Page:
Hanegbi agreed with the assertion and confirmed that Filber did not share every detail of “whom he meets and where he met.”

He added that he “did not identify any extraneous considerations in Filber’s work.”

“I took a temporary position,” Hanegbi said. “[Filber] was there before me and I knew he would remain after me as well. He was the dominant figure throughout the period and had already formulated his policy. He consulted [with me] and brought me information, but knew that I intended to leave and that I would not go into every detail.”

In addition to pushing to approve the merger with Yes, prosecutors allege that Netanyahu gave Bezeq significant preferential treatment in other regulatory decisions.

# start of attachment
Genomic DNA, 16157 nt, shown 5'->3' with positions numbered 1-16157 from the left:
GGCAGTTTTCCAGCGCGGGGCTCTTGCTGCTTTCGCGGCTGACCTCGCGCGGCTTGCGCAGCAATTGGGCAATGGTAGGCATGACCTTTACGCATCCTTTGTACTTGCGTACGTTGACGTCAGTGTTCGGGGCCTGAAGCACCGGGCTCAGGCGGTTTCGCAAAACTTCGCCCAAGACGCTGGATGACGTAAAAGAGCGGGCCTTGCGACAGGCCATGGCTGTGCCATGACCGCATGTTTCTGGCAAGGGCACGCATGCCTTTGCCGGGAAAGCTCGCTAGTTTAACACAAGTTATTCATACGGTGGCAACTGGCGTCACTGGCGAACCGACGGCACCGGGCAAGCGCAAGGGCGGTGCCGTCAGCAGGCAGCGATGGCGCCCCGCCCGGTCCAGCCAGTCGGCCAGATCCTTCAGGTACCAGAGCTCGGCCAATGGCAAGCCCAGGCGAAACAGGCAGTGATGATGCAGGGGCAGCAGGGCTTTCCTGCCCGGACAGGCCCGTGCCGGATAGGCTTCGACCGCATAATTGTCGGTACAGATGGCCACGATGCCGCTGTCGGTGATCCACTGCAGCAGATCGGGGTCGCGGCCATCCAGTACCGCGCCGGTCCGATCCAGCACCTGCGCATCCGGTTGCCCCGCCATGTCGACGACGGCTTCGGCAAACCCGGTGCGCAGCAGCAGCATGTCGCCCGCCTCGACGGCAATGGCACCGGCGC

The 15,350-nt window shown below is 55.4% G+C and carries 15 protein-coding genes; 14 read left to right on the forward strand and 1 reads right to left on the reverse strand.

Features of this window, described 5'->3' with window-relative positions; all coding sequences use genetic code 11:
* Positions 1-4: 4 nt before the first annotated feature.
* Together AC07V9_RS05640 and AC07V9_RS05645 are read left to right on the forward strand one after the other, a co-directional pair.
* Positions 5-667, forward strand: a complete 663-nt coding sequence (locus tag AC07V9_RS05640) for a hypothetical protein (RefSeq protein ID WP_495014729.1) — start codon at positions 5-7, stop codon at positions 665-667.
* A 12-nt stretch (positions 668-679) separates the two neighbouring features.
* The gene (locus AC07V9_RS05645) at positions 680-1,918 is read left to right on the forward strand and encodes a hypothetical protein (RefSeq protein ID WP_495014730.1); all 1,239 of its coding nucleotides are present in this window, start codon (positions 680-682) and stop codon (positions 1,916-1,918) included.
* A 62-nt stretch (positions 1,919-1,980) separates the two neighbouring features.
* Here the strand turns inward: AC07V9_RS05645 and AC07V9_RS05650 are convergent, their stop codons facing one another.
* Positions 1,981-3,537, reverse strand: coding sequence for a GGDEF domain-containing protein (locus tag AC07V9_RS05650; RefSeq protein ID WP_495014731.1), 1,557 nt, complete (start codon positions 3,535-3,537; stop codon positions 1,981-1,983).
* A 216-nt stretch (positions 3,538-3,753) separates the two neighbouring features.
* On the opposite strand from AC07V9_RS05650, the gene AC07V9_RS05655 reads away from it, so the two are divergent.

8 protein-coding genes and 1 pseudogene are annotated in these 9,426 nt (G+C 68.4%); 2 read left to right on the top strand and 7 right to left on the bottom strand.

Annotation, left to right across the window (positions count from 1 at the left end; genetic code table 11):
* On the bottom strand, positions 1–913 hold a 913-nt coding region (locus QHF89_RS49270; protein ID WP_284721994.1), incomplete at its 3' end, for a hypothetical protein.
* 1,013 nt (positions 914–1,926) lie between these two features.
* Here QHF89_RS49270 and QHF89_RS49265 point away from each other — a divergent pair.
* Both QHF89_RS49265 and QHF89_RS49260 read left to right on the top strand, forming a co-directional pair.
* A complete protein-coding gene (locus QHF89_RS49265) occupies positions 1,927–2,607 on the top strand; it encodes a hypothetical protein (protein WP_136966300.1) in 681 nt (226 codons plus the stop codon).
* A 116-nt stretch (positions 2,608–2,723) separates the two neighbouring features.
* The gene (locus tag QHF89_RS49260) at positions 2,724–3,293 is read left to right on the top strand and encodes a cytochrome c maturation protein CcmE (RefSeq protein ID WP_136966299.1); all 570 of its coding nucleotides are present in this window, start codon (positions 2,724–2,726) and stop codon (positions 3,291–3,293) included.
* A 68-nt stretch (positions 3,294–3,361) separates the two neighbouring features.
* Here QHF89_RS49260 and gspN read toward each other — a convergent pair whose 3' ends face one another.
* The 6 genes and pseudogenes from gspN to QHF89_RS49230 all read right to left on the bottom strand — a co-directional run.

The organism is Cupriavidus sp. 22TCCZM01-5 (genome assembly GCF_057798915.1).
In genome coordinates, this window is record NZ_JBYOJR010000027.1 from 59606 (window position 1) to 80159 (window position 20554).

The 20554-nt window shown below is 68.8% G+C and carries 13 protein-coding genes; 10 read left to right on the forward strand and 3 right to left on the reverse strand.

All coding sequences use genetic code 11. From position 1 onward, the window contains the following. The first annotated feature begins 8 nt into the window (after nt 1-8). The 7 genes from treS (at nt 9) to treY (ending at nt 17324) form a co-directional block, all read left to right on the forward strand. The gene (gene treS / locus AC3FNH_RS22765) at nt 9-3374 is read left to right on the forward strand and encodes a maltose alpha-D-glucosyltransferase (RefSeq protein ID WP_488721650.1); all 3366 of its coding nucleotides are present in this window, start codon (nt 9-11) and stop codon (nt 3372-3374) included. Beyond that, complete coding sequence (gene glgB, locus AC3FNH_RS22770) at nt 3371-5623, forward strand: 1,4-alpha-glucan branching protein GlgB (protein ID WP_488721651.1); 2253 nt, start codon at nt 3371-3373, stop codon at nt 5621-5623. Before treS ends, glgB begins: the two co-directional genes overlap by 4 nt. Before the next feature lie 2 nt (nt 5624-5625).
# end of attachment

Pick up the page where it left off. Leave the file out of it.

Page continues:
Prime Minister Benjamin Netanyahu seen at the Jerusalem District Court for the testimony in his corruption trial of businessman Arnon Milchan’s, July 6, 2023. (Chaim Goldberg/Flash90)

For example, in 2014, Israel launched a wholesale market reform to open up to competition the fixed-line telephony and internet market, dominated by Bezeq. According to the planned reform, as described by the indictment, by March 2017, Bezeq was supposed to lease out its infrastructure to telecom competitors such as Partner Communications Co. and Cellcom so they could provide competing fixed-line and internet services. With Filber overseeing the implementation, Bezeq reneged on its obligation.